YARN, aka MapReduce 2, is the recent advancement to MapReduce framework. Neither do I know why it is called YARN nor its acronym. But, the proposed paradigm looks promising especially in terms of ‘resource management’. YARN is not a new framework, but is entirely based on the existing MapReduce framework with a little improvement in terms of resource management.

As I read through the blogs related to YARN, this is what I understand about it. I see that JobTracker is split into two different deamons, ‘Resource Monitor’ and ‘Application Master’. Resource Monitor deamon is responsible for scheduling the tasks on TaskTrackers. It does not bear the overhead to monitor the resource consumption on each of the TaskTrackers, but just acts as a orchestrator allocating resources. On a higher level, what it does is JUST scheduling and nothing more. Each TaskTracker is assisted with a ‘Node Manager’ which bears the responsibility of tough job of tracking resources used on it. Node Manager keeps updating Resource Manager about the resource usage on each node. Each task is apparently executed in a logical structure called container. Application Master on each node is responsible for requesting Resource Manager for a container with a particular resource specification, which is fulfilled through Node Manager.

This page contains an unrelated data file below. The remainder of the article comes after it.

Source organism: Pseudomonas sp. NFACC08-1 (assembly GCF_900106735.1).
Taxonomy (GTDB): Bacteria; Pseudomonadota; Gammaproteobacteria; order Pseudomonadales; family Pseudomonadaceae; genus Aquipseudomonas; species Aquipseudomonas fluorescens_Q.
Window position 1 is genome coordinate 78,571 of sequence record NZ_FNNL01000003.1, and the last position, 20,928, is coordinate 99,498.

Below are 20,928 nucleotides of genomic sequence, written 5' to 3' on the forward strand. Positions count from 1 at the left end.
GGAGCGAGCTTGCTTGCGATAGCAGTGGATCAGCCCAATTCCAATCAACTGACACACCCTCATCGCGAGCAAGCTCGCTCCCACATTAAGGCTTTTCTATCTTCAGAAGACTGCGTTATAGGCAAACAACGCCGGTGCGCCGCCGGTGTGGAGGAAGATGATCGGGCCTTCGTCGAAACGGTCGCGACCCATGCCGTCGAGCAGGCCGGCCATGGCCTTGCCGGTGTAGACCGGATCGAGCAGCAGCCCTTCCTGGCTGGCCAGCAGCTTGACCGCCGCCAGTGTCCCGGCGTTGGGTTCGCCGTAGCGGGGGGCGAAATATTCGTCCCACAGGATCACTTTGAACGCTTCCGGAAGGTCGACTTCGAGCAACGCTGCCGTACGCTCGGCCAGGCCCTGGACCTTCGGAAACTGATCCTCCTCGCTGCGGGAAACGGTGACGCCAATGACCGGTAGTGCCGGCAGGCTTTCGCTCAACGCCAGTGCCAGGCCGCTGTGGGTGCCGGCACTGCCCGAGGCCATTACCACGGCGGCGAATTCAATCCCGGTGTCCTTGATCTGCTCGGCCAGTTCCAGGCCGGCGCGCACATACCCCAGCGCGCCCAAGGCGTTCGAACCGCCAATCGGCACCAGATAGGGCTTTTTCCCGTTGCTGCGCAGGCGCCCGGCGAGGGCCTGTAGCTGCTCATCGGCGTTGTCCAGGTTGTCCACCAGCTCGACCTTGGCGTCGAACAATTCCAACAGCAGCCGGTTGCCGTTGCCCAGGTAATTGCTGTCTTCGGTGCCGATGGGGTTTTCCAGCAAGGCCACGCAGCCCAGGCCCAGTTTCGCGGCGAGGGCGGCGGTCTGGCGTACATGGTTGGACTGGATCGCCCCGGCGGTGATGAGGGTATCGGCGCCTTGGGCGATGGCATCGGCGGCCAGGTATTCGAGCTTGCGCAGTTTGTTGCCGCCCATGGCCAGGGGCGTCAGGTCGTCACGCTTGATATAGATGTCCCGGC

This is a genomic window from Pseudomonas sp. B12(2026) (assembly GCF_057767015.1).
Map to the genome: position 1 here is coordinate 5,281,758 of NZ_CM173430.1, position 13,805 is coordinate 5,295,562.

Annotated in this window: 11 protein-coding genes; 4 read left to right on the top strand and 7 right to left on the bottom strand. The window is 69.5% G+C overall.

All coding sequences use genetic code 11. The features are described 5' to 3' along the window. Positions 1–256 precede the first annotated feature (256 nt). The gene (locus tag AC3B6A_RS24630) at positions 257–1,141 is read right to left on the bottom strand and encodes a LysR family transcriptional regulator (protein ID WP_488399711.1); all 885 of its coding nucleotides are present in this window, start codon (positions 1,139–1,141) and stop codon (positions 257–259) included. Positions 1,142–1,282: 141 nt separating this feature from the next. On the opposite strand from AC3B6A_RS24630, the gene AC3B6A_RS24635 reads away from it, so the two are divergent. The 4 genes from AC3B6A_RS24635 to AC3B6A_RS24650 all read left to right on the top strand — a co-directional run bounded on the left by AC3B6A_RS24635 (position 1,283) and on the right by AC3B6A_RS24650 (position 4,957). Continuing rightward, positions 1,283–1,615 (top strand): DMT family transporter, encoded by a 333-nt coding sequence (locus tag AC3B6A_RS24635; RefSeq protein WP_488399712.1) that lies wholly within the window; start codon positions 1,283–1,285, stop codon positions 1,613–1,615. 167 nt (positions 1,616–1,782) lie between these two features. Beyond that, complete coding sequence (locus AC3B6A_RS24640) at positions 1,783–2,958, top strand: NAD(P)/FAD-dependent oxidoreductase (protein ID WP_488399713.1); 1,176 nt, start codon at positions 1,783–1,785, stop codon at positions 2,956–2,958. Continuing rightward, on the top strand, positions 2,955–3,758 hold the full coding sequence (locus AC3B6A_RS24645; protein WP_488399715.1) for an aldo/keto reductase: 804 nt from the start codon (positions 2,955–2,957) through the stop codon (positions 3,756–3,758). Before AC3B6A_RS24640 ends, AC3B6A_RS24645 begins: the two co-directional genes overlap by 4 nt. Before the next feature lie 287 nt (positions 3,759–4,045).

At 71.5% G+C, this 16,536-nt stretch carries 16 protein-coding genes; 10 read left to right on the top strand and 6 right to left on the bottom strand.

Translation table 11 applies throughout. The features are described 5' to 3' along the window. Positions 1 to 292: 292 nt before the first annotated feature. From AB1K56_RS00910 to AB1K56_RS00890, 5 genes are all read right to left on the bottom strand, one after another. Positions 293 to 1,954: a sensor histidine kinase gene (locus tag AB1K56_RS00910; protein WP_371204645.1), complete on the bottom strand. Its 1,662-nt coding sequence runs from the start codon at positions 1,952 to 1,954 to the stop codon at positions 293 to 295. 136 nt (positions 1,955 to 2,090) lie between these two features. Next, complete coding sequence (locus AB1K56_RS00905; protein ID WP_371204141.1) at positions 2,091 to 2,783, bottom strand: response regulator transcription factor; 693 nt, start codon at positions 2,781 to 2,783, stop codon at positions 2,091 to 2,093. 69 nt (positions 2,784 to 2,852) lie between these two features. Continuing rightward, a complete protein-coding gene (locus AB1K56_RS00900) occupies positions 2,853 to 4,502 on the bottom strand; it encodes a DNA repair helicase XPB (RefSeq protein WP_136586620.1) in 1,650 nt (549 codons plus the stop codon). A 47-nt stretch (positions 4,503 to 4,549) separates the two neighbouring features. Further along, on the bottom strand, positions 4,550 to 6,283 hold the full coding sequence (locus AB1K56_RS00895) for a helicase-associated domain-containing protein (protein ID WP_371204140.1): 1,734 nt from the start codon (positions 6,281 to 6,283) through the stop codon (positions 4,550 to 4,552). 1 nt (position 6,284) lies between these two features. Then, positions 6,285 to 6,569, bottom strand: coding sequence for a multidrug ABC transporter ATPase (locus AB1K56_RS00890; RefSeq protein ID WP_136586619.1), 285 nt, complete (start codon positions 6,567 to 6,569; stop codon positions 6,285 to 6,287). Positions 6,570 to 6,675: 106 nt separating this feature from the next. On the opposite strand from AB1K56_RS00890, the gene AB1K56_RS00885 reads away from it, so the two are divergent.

Architecture of YARN

We have to wait and see how YARN performs in terms of performance when compared to MapReduce framework.

This new approach of splitting the work of JobTracker across two daemons greatly benifits the research community. Previously, MapReduce was not supported with a daemon which could explicitly track down the resource usage of a node. Now, Node Manager could come in handy in designing better scheduling algorithms given that we have abundant information on resource usage patterns.